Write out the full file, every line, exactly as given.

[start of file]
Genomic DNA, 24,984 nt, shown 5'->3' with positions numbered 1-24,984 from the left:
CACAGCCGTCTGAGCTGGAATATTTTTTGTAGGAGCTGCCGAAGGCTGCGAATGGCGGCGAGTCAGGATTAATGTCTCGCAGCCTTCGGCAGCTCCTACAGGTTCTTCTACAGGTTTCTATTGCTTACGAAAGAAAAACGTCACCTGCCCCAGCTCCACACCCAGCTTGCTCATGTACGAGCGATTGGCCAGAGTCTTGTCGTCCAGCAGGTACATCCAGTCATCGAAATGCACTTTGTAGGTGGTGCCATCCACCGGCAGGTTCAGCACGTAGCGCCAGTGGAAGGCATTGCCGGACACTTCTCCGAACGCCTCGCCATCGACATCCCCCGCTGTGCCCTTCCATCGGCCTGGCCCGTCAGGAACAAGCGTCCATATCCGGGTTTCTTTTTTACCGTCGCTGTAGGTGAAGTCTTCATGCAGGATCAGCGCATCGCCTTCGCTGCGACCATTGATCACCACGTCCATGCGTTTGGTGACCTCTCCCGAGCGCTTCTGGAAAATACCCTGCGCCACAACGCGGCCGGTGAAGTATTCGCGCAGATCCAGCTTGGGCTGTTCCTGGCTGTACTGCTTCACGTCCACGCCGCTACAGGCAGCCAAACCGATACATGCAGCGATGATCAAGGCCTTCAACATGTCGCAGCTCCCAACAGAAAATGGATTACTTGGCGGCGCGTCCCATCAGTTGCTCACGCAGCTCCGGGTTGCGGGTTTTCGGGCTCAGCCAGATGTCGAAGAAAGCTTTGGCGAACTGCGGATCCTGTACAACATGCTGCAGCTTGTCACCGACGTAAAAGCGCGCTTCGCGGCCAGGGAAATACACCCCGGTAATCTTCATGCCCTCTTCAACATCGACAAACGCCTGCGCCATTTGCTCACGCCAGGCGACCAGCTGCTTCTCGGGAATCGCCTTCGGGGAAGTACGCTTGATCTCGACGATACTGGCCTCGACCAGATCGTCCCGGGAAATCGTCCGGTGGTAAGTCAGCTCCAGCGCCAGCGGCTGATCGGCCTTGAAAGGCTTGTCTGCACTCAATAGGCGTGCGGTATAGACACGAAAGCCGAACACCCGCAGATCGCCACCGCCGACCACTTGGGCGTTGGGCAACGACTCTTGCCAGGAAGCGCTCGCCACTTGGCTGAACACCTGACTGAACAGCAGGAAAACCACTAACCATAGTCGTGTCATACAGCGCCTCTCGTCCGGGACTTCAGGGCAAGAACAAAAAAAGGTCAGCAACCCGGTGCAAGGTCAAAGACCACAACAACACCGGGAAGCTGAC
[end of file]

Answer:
Genomic DNA, 24,984 nt, shown 5'->3' with positions numbered 1-24,984 from the left:
CACAGCCGTCTGAGCTGGAATATTTTTTGTAGGAGCTGCCGAAGGCTGCGAATGGCGGCGAGTCAGGATTAATGTCTCGCAGCCTTCGGCAGCTCCTACAGGTTCTTCTACAGGTTTCTATTGCTTACGAAAGAAAAACGTCACCTGCCCCAGCTCCACACCCAGCTTGCTCATGTACGAGCGATTGGCCAGAGTCTTGTCGTCCAGCAGGTACATCCAGTCATCGAAATGCACTTTGTAGGTGGTGCCATCCACCGGCAGGTTCAGCACGTAGCGCCAGTGGAAGGCATTGCCGGACACTTCTCCGAACGCCTCGCCATCGACATCCCCCGCTGTGCCCTTCCATCGGCCTGGCCCGTCAGGAACAAGCGTCCATATCCGGGTTTCTTTTTTACCGTCGCTGTAGGTGAAGTCTTCATGCAGGATCAGCGCATCGCCTTCGCTGCGACCATTGATCACCACGTCCATGCGTTTGGTGACCTCTCCCGAGCGCTTCTGGAAAATACCCTGCGCCACAACGCGGCCGGTGAAGTATTCGCGCAGATCCAGCTTGGGCTGTTCCTGGCTGTACTGCTTCACGTCCACGCCGCTACAGGCAGCCAAACCGATACATGCAGCGATGATCAAGGCCTTCAACATGTCGCAGCTCCCAACAGAAAATGGATTACTTGGCGGCGCGTCCCATCAGTTGCTCACGCAGCTCCGGGTTGCGGGTTTTCGGGCTCAGCCAGATGTCGAAGAAAGCTTTGGCGAACTGCGGATCCTGTACAACATGCTGCAGCTTGTCACCGACGTAAAAGCGCGCTTCGCGGCCAGGGAAATACACCCCGGTAATCTTCATGCCCTCTTCAACATCGACAAACGCCTGCGCCATTTGCTCACGCCAGGCGACCAGCTGCTTCTCGGGAATCGCCTTCGGGGAAGTACGCTTGATCTCGACGATACTGGCCTCGACCAGATCGTCCCGGGAAATCGTCCGGTGGTAAGTCAGCTCCAGCGCCAGCGGCTGATCGGCCTTGAAAGGCTTGTCTGCACTCAATAGGCGTGCGGTATAGACACGAAAGCCGAACACCCGCAGATCGCCACCGCCGACCACTTGGGCGTTGGGCAACGACTCTTGCCAGGAAGCGCTCGCCACTTGGCTGAACACCTGACTGAACAGCAGGAAAACCACTAACCATAGTCGTGTCATACAGCGCCTCTCGTCCGGGACTTCAGGGCAAGAACAAAAAAAGGTCAGCAACCCGGTGCAAGGTCAAAGACCACAACAACACCGGGAAGCTGAC